"If we had a hundred females then there would be even more babies," said the monkey keeper at Halle Zoo near Leipzig.
Ten-year-old Purus, a squirrel monkey, has been the only sexually active male in a compound with 53 females. This has led to an impressive 50 births from around 25 of the females since his arrival in Germany in 2009.
His keeper Jutta Heuer told The Local that 18 were born last year, 13 of which survived.
But now the monkey Lothario is set to move to Zlin Zoo in the Czech Republic – the European Association of Zoos and Aquaria (EAZA) runs an international breeding programme for the species and says he needs to go before the spring breeding season starts.
While incest can sometimes happen in the wild, it is a danger because it can cause the offspring to have genetic defects, Heuer said.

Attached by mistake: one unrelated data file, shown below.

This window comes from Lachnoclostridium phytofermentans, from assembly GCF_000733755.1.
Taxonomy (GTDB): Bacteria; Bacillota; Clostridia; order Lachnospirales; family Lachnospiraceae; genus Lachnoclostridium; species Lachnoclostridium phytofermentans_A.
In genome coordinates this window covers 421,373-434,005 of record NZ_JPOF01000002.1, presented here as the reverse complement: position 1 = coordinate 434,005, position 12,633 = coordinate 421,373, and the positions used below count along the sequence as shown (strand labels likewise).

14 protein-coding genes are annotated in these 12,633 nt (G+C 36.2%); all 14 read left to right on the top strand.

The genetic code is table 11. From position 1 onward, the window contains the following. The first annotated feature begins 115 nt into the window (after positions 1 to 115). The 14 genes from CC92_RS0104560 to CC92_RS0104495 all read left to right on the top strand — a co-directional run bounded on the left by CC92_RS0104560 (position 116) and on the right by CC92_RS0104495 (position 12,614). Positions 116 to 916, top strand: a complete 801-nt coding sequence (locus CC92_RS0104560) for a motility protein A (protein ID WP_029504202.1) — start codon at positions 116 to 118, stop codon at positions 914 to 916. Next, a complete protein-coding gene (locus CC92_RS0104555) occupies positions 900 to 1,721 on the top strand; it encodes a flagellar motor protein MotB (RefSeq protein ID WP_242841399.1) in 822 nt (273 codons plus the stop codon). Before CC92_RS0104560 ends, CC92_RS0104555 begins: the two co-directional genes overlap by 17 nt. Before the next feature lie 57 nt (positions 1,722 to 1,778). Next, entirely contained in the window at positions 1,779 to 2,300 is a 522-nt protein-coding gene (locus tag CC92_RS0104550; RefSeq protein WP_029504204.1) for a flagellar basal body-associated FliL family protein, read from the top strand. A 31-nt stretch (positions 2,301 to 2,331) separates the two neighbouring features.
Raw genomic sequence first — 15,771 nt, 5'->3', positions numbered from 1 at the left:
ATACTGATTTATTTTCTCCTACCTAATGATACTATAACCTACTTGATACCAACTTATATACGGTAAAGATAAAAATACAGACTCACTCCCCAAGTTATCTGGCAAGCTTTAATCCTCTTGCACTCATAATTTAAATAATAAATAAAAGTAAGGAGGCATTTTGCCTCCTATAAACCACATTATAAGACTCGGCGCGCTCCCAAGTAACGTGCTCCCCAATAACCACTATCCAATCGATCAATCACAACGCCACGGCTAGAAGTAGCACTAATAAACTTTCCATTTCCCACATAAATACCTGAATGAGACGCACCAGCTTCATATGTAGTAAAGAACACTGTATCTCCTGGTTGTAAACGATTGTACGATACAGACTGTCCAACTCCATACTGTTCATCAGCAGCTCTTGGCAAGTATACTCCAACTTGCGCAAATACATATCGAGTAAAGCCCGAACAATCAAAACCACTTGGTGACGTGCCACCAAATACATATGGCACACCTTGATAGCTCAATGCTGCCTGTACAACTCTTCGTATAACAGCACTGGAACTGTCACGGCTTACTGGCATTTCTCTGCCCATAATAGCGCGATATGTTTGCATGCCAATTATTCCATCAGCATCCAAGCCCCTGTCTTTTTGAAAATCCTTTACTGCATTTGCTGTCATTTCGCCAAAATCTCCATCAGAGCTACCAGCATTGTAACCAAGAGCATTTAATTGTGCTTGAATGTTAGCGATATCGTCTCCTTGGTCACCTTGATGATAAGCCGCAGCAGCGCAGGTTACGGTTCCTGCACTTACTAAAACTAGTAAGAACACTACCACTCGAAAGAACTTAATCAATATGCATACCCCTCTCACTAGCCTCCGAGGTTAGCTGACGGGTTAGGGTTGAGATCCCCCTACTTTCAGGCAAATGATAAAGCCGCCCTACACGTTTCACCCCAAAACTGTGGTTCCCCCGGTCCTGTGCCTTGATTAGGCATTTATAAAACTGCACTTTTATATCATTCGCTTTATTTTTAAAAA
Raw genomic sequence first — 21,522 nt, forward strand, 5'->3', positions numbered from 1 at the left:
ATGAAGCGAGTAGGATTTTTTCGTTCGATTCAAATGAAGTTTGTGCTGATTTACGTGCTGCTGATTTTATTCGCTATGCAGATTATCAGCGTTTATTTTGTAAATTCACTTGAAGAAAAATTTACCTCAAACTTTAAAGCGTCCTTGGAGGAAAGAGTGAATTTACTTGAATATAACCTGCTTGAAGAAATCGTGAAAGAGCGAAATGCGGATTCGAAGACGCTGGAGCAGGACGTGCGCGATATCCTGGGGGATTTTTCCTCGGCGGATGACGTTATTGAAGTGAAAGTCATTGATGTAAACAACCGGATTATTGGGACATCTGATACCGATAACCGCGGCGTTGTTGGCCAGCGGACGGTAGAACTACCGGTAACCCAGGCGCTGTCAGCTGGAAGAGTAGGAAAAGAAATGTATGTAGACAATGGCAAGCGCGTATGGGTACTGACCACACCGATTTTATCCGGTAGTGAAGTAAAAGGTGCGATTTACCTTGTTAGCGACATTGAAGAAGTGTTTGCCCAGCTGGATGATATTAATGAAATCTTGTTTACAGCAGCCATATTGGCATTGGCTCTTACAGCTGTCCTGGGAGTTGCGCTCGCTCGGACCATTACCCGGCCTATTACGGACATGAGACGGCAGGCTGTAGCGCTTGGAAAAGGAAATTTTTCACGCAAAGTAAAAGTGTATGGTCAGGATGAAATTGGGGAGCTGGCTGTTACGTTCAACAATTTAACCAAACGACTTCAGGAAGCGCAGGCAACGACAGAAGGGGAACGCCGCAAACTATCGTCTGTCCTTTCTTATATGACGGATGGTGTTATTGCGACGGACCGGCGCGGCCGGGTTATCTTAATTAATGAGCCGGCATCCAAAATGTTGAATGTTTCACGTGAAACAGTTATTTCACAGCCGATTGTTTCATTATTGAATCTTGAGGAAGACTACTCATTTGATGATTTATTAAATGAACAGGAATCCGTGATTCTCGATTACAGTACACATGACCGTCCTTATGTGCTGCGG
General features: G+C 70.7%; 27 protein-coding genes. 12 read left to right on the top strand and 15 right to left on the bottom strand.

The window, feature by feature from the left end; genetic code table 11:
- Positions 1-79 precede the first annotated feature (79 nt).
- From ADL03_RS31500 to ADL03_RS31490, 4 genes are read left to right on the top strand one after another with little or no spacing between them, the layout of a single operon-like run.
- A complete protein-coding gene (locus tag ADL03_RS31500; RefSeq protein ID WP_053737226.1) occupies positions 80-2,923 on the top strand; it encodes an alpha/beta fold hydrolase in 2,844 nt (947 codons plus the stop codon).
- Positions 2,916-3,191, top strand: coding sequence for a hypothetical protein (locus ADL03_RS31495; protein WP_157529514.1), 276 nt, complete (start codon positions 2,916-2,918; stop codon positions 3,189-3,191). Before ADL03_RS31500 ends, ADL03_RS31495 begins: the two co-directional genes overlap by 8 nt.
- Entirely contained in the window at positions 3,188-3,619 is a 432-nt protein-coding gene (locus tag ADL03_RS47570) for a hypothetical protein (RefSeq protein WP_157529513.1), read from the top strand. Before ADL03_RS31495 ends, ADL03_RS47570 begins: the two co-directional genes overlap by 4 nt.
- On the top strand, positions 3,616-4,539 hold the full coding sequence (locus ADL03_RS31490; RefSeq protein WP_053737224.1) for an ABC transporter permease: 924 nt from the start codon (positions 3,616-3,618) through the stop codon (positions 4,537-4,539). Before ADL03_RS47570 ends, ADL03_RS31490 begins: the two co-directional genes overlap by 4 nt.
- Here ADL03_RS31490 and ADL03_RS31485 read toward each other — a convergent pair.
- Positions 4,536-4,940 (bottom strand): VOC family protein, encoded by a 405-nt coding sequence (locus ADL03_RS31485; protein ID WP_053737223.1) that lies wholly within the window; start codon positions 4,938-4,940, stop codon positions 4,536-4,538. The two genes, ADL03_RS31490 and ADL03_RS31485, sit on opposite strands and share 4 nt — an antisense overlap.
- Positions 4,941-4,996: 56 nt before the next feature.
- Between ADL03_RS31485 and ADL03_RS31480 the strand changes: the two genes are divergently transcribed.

"This can lead to illness and conditions the animal may not have had otherwise – for example albinism."
The programme also avoids inbreeding to preserve genetic variation in the species. "When relatives breed together you lose genetic material," Heuer said.
And as much variety as possible needs to be kept in the gene pool, she explained.
Purus' reproductive success was due to him being the only breeding male in a large group of females, Heuer said.